Kiowa Chief Stumbling Bear who signed the Medicine Lodge Treaty, 1867 founded the first permanent settlement of Plains tribes, on Canyon Creek, southwest of here. First government built houses for Indians were erected in the settlement 1877.
Oklahoma Historical Society and State Highway Commission 1967
From Apache, OK, Caddo County, take OK 19 west 11 miles to OK 58 turn left on to OK 58 south 6.8 miles. sign is on the left.
... In November 1864 at the Battle of Adobe Walls, Stumbling Bear fought U.S. forces led by Kit Carson. Soon after the signing of the Treaty of Medicine Lodge, however, both Stumbling Bear and Kicking Bird became ardent advocates of peaceful accommodation with the whites. In 1872, he journey to Washington D.C., with a delegation of Kiowa chiefs who sought peace. When the Comanches under Quanah Parker started the Red River War in 1874, Stumbling Bear advocated peace with whites and was a rival of the more militant Lone Wolf. As a result of his actions for peace, the federal government built a home for Stumbling Bear in 1878 on the Kiowa Reservation in Indian Territory. ...
The Medicine Lodge Treaty was a treaty that the United States of America signed with the Kiowa, Comanche, Plains Apache, Cheyenne, and Arapaho at Medicine Lodge, Kansas in 1867.
What is known as the Medicine Lodge Treaty actually consisted of three separate treaties. The first was signed October 21, 1867 by the Kiowa and Comanche tribes. The second, with the Kiowa-Apache, was signed the same day, while the Cheyenne and Arapaho signed the third on October 28.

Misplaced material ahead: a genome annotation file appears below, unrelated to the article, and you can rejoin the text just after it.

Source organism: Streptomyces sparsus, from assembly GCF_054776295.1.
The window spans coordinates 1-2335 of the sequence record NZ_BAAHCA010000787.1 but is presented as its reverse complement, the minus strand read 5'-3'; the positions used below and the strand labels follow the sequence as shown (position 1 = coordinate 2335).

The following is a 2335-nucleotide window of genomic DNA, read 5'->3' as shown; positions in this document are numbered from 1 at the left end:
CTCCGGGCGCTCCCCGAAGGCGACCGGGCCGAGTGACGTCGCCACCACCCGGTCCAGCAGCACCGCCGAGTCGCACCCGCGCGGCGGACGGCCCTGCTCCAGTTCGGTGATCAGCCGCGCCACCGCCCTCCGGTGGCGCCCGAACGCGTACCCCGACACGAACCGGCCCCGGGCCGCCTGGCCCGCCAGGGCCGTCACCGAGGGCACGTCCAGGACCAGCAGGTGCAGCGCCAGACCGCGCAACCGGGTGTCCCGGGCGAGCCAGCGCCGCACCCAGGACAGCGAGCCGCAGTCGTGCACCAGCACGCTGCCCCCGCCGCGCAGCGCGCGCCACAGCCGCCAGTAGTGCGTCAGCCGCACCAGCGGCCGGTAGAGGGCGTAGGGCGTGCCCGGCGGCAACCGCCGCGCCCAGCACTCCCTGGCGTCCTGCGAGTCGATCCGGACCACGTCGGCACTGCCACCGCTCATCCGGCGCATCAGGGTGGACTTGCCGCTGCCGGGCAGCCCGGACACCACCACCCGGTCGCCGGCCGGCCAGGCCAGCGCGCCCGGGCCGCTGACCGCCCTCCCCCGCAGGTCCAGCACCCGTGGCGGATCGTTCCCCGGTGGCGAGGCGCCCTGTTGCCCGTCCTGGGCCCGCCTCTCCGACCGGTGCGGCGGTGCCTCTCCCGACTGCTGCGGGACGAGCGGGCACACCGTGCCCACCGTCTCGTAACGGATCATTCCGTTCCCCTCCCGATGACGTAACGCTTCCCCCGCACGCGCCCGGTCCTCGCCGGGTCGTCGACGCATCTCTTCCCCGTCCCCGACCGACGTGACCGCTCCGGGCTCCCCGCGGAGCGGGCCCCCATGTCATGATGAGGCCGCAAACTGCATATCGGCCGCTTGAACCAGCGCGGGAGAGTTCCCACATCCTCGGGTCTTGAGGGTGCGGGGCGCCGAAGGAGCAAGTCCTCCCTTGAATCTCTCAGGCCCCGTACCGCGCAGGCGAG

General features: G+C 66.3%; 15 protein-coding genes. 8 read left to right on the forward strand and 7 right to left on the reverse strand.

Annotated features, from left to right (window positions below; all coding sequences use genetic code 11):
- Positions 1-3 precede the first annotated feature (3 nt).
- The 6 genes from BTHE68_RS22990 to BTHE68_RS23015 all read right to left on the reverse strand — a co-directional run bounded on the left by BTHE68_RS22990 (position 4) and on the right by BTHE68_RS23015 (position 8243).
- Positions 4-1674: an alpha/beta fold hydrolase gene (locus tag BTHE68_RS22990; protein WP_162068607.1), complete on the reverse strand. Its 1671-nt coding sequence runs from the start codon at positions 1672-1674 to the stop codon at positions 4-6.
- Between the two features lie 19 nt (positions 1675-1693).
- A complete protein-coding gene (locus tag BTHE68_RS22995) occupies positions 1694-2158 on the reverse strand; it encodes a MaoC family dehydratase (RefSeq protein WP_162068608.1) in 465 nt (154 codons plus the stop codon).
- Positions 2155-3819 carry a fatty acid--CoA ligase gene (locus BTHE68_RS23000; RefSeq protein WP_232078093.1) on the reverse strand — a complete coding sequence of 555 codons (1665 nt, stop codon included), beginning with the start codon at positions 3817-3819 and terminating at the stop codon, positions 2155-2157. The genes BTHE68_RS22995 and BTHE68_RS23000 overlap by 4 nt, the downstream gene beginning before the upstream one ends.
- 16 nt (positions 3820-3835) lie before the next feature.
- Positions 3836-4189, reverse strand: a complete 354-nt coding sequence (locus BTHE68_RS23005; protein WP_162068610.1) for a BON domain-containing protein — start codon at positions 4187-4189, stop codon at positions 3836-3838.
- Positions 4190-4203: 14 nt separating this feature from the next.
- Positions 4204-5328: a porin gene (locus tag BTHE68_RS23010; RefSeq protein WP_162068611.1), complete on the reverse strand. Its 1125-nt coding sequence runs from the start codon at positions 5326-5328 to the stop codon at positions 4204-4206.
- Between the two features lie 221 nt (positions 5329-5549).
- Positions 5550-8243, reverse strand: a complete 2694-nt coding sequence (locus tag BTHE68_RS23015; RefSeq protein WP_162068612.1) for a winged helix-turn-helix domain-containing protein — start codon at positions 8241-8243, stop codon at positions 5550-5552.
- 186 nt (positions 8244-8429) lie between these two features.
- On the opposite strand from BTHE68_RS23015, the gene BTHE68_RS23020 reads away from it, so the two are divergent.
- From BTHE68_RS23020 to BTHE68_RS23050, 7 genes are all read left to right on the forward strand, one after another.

The United States federal government during this time repeatedly reduced the size of Indian reservations. The Medicine Lodge Treaty assigned reservations with the aforementioned tribes, bringing them in close contact with the Sioux, Shoshones, Bannocks, and Navajos, setting the scene for more conflict for dwindling resources.
Negotiated at a council held in 1867 near Fort Learned in southern Kansas, the Treaty of Medicine Lodge Creek attempted to end hostilities on the southern plains. Approximately five thousand Comanches, Kiowas, and Plains Apaches and six hundred white soldiers, officials, and onlookers gathered at the treaty grounds. The Indians were led by Ten Bears of the Comanches, Satanta of the Kiowas, and others, and the United States was represented by members of a Peace Commission set up by Congress the previous spring and charged with securing agreements with all the western tribes. The commission included Commissioner of Indian Affairs Nathaniel Taylor, Senator John Henderson of Missouri, General William S. Harney, a veteran of several Indian campaigns, and the Civil War hero William Tecumseh Sherman, who was not present at Medicine Lodge Creek. ...